Wooster’s Team Utah 2020: On a Jurassic Tidal Flat

Hurricane, Utah — Our second day was devoted to measuring, describing and sampling Will’s stromatolite-bearing rocks in the lower half of the Co-op Creek Limestone Member of the Carmel Formation. This locality is only a couple of hundred meters west of Juda’s study location yesterday. The rocks are very different: lime mudstones with beautiful markers for their tidal flat origins. We worked in a deep wadi and thus had cliff sections with some bedding plane exposures. Above the team is describing the top of a depositional cycle. (I don’t know why Nick is giving me the side-eye!)

These are bedding-plane exposures of the top of a laterally-linked hemispheroids stromatolite unit.

Just above the previous stromatolites are these desiccation cracks. The tiny pockmarks may be raindrop imprints. The mudcracked units are thick enough in some places to make unusual sedimentary columnar bedding.

These are casts of evaporative gypsum or anhydrite nodules.

An intraclastic limestone grading into a breccia was one of our marker horizons. These rocks are often referred to as “evaporative breccias” because they are associated with the dissolution of evaporite mineral layers and collapse of the mudstones above.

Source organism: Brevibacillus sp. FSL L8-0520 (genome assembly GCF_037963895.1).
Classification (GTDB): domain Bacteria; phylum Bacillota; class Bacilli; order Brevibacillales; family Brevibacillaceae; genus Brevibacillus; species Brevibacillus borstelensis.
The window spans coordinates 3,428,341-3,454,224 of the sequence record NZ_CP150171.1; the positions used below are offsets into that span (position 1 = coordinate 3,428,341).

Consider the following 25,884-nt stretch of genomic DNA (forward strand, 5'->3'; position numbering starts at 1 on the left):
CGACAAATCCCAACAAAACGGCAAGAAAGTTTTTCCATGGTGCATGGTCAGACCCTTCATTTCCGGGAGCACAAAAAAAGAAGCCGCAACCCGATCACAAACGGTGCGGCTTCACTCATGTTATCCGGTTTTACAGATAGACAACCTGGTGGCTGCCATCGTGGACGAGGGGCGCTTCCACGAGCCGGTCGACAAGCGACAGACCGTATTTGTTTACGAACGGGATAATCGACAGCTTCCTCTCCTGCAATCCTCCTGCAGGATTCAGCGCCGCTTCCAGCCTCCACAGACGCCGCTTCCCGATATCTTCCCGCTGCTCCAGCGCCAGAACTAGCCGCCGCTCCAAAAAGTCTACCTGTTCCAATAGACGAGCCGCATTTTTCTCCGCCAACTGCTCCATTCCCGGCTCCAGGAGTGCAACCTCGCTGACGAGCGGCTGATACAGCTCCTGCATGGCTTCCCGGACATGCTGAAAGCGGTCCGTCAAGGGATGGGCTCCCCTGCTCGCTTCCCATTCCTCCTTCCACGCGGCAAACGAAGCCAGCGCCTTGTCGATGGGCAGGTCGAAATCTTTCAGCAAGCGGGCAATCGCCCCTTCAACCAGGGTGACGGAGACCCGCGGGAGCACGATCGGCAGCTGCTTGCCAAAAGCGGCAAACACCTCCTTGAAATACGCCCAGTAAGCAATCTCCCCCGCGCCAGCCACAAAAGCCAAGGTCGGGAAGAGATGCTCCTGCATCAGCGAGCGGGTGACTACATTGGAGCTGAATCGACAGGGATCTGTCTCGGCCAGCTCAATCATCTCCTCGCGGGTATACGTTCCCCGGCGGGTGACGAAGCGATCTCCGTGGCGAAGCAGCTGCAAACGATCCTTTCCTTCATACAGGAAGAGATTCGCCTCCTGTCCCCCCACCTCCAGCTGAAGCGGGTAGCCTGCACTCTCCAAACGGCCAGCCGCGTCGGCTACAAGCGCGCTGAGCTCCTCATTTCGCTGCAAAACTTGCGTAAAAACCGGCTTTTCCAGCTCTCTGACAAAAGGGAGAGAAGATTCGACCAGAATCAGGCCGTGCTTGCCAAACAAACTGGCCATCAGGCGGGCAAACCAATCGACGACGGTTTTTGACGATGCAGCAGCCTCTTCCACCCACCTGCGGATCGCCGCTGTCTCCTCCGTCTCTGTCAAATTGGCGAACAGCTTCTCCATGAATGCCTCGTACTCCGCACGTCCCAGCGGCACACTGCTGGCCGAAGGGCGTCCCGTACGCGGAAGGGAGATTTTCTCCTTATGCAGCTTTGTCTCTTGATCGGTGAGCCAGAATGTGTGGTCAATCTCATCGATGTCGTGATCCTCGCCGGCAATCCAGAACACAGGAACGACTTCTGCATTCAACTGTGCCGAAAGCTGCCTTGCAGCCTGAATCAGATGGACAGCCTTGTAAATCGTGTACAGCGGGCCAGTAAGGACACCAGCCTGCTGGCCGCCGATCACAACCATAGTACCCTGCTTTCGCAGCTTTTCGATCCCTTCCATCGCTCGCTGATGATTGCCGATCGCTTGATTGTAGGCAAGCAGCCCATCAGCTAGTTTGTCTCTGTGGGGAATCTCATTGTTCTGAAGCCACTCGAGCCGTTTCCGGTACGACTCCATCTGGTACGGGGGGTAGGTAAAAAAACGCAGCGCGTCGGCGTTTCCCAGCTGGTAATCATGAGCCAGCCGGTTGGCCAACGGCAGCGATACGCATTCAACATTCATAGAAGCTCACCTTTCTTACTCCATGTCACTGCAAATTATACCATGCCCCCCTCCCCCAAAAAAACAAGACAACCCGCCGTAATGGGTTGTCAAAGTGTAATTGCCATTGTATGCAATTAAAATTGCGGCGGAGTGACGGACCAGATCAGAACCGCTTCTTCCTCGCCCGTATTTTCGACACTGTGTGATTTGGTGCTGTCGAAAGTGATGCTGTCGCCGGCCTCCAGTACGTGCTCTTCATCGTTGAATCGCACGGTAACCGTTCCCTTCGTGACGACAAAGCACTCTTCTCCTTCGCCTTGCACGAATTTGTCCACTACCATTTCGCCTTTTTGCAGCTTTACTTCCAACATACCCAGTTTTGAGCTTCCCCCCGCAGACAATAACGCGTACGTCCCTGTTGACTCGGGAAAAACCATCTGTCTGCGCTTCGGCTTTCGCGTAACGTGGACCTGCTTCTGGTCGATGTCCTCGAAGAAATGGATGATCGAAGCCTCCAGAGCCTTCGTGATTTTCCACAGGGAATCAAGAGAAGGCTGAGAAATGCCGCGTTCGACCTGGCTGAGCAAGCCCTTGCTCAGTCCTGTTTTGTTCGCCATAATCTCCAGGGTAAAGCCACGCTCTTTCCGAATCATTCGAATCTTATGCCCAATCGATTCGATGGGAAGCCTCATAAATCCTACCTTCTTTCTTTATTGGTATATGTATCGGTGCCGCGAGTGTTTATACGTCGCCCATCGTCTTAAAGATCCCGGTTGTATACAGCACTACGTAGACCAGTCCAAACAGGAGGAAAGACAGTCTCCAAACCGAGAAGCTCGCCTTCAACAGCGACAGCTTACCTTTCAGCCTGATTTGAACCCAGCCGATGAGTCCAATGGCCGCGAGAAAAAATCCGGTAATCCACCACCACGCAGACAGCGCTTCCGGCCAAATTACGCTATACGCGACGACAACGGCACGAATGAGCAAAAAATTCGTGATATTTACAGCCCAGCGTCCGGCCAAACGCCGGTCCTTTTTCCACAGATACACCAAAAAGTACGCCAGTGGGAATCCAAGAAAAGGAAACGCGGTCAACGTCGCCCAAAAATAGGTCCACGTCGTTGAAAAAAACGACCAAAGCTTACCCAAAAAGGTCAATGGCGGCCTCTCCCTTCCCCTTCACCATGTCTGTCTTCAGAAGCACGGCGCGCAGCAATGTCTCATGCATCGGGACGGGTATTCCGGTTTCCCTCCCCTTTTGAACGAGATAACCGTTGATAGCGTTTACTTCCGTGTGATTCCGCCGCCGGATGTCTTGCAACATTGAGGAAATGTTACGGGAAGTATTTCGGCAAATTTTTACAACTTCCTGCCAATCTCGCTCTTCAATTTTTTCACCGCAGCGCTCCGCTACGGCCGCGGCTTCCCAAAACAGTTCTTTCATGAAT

These are delicious columnar stromatolites that made mounds on the sediment surface. The stromatolites are like thick fingers reaching upwards.

This close view shows the packing of the stromatolites. It is almost hexagonal.

An even closer view shows that the stromatolites were burrowed while still relatively soft. Were the trace-makers feeding on the decaying cyanobacterial mats inside? The interstitial sediment in the burrows and between the columns appears to be dolomitized.

Can’t have tidal sediments without herringbone cross-stratification, can we? These structures indicate bidirectional currents, likely from storms or tides.

Lunch in the shade! We had much more sun than yesterday.

Another successful day of field geology. We celebrated at the Veyo pie shop, now a Wooster Utah tradition.

(Links to the First Day, Second Day, and Third Day.)

About Mark Wilson

Mark Wilson is a Professor of Geology at The College of Wooster. He specializes in invertebrate paleontology, carbonate sedimentology, and stratigraphy. He also is an expert on pseudoscience, especially creationism.
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